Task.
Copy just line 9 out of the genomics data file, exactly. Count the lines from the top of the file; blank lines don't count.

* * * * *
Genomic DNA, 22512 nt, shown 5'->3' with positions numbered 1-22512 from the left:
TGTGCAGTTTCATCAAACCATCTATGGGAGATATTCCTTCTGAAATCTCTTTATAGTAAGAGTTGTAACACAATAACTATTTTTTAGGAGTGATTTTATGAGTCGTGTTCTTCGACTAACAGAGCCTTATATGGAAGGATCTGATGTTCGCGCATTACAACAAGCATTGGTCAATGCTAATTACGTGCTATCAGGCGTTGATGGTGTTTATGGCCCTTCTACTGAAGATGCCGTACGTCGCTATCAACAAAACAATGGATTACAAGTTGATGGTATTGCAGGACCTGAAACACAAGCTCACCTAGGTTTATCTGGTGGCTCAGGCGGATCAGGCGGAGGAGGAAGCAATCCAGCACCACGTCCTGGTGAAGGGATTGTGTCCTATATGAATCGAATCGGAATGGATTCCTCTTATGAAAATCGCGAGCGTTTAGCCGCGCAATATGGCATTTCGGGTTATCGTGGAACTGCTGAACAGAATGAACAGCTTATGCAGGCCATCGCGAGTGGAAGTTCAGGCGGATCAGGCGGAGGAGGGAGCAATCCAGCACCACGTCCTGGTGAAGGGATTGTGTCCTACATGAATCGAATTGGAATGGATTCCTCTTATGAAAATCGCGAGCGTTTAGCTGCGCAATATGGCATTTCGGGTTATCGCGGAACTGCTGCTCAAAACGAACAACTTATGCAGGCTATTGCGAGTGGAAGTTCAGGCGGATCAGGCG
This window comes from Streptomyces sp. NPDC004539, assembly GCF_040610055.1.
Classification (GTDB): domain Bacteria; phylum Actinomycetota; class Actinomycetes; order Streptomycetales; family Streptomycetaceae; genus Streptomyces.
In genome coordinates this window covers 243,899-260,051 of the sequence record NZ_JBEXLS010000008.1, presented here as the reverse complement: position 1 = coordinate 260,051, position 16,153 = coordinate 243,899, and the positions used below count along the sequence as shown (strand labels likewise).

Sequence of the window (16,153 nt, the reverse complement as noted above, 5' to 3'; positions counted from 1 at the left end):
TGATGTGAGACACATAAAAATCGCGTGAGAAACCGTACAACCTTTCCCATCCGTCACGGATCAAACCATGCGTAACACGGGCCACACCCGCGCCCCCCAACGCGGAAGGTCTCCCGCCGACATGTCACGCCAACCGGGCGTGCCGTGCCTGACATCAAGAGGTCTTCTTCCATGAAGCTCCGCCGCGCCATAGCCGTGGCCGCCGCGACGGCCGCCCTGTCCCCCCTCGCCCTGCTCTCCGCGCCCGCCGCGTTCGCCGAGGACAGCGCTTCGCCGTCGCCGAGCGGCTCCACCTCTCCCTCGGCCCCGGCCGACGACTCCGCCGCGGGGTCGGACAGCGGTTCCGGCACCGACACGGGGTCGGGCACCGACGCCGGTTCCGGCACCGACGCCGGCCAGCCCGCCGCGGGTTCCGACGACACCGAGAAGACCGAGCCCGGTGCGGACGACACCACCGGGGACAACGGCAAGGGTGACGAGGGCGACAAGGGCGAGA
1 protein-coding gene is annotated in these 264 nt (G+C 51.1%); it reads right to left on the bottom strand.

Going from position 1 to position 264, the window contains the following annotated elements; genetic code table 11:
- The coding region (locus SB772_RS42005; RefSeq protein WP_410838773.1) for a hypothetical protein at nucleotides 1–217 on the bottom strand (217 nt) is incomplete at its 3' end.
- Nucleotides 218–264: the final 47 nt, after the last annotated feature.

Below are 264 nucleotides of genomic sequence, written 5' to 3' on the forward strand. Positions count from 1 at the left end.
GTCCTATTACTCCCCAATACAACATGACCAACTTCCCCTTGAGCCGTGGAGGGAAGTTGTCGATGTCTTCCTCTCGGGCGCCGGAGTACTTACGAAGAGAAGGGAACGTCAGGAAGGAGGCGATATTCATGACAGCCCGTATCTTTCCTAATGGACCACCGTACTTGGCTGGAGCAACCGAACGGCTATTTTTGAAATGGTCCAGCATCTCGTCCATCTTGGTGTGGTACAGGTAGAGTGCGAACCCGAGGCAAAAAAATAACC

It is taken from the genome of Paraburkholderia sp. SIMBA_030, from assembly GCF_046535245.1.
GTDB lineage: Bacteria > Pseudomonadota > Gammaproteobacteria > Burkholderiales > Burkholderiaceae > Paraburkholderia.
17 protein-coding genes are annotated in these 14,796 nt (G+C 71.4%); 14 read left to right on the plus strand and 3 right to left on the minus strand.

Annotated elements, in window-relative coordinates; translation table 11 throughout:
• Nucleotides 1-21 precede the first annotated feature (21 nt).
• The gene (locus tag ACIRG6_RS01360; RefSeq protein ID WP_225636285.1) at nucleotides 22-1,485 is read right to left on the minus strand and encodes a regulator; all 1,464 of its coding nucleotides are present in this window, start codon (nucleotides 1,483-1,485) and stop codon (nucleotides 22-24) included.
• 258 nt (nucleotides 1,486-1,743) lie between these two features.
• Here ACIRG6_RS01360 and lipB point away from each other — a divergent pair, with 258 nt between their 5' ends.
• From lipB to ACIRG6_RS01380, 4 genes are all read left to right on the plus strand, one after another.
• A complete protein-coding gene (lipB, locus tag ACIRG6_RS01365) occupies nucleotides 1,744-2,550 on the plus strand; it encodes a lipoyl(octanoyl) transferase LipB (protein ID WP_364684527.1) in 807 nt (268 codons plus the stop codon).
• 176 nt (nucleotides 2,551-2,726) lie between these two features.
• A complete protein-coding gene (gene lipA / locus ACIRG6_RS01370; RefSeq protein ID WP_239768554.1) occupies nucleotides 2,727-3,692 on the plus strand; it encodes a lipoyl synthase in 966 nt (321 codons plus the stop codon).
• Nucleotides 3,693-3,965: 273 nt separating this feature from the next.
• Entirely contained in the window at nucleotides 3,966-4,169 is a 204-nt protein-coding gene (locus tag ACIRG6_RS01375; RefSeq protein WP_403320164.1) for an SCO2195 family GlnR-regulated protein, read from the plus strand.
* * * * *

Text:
Going from position 1 to position 264, the window contains the following annotated elements; genetic code table 11: